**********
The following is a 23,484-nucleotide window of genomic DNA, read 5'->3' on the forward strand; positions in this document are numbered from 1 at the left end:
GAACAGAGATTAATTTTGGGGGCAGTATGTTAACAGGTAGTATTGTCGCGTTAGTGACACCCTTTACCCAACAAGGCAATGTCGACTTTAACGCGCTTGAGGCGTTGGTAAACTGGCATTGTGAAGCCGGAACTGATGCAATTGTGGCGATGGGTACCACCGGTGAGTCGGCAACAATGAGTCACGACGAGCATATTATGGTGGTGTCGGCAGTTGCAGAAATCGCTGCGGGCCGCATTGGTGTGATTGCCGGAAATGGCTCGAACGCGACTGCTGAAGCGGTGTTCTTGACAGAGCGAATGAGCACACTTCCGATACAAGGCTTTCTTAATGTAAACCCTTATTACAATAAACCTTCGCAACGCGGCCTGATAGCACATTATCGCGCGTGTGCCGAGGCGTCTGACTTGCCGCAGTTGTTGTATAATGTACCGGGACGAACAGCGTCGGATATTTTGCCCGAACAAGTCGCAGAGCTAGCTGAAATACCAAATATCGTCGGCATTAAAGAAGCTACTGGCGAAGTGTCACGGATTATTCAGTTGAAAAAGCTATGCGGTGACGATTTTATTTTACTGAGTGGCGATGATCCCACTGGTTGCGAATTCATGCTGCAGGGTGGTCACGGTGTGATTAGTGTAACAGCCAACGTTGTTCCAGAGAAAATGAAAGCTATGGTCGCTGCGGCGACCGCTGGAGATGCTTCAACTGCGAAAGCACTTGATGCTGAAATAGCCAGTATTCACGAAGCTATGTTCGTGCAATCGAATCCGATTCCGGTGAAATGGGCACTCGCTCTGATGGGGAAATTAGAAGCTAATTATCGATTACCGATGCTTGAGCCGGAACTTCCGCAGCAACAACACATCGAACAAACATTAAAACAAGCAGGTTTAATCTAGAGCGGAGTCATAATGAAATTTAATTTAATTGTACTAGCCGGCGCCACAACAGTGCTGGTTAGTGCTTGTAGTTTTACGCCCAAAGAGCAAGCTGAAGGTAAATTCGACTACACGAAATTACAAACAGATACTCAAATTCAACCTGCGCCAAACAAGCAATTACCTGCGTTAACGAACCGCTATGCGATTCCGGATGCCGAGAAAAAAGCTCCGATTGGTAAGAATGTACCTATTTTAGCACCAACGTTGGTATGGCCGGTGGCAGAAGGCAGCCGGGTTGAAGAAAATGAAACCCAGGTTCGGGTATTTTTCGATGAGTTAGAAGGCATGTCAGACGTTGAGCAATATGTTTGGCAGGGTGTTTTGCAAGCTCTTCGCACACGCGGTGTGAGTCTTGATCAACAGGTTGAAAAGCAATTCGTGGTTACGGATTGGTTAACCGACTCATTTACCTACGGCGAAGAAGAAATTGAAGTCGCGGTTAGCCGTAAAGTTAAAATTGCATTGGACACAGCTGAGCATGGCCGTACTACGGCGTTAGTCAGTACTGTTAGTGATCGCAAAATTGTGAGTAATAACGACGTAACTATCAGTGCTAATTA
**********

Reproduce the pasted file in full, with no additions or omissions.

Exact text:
The following is a 23,484-nucleotide window of genomic DNA, read 5'->3' on the forward strand; positions in this document are numbered from 1 at the left end:
GAACAGAGATTAATTTTGGGGGCAGTATGTTAACAGGTAGTATTGTCGCGTTAGTGACACCCTTTACCCAACAAGGCAATGTCGACTTTAACGCGCTTGAGGCGTTGGTAAACTGGCATTGTGAAGCCGGAACTGATGCAATTGTGGCGATGGGTACCACCGGTGAGTCGGCAACAATGAGTCACGACGAGCATATTATGGTGGTGTCGGCAGTTGCAGAAATCGCTGCGGGCCGCATTGGTGTGATTGCCGGAAATGGCTCGAACGCGACTGCTGAAGCGGTGTTCTTGACAGAGCGAATGAGCACACTTCCGATACAAGGCTTTCTTAATGTAAACCCTTATTACAATAAACCTTCGCAACGCGGCCTGATAGCACATTATCGCGCGTGTGCCGAGGCGTCTGACTTGCCGCAGTTGTTGTATAATGTACCGGGACGAACAGCGTCGGATATTTTGCCCGAACAAGTCGCAGAGCTAGCTGAAATACCAAATATCGTCGGCATTAAAGAAGCTACTGGCGAAGTGTCACGGATTATTCAGTTGAAAAAGCTATGCGGTGACGATTTTATTTTACTGAGTGGCGATGATCCCACTGGTTGCGAATTCATGCTGCAGGGTGGTCACGGTGTGATTAGTGTAACAGCCAACGTTGTTCCAGAGAAAATGAAAGCTATGGTCGCTGCGGCGACCGCTGGAGATGCTTCAACTGCGAAAGCACTTGATGCTGAAATAGCCAGTATTCACGAAGCTATGTTCGTGCAATCGAATCCGATTCCGGTGAAATGGGCACTCGCTCTGATGGGGAAATTAGAAGCTAATTATCGATTACCGATGCTTGAGCCGGAACTTCCGCAGCAACAACACATCGAACAAACATTAAAACAAGCAGGTTTAATCTAGAGCGGAGTCATAATGAAATTTAATTTAATTGTACTAGCCGGCGCCACAACAGTGCTGGTTAGTGCTTGTAGTTTTACGCCCAAAGAGCAAGCTGAAGGTAAATTCGACTACACGAAATTACAAACAGATACTCAAATTCAACCTGCGCCAAACAAGCAATTACCTGCGTTAACGAACCGCTATGCGATTCCGGATGCCGAGAAAAAAGCTCCGATTGGTAAGAATGTACCTATTTTAGCACCAACGTTGGTATGGCCGGTGGCAGAAGGCAGCCGGGTTGAAGAAAATGAAACCCAGGTTCGGGTATTTTTCGATGAGTTAGAAGGCATGTCAGACGTTGAGCAATATGTTTGGCAGGGTGTTTTGCAAGCTCTTCGCACACGCGGTGTGAGTCTTGATCAACAGGTTGAAAAGCAATTCGTGGTTACGGATTGGTTAACCGACTCATTTACCTACGGCGAAGAAGAAATTGAAGTCGCGGTTAGCCGTAAAGTTAAAATTGCATTGGACACAGCTGAGCATGGCCGTACTACGGCGTTAGTCAGTACTGTTAGTGATCGCAAAATTGTGAGTAATAACGACGTAACTATCAGTGCTAATTA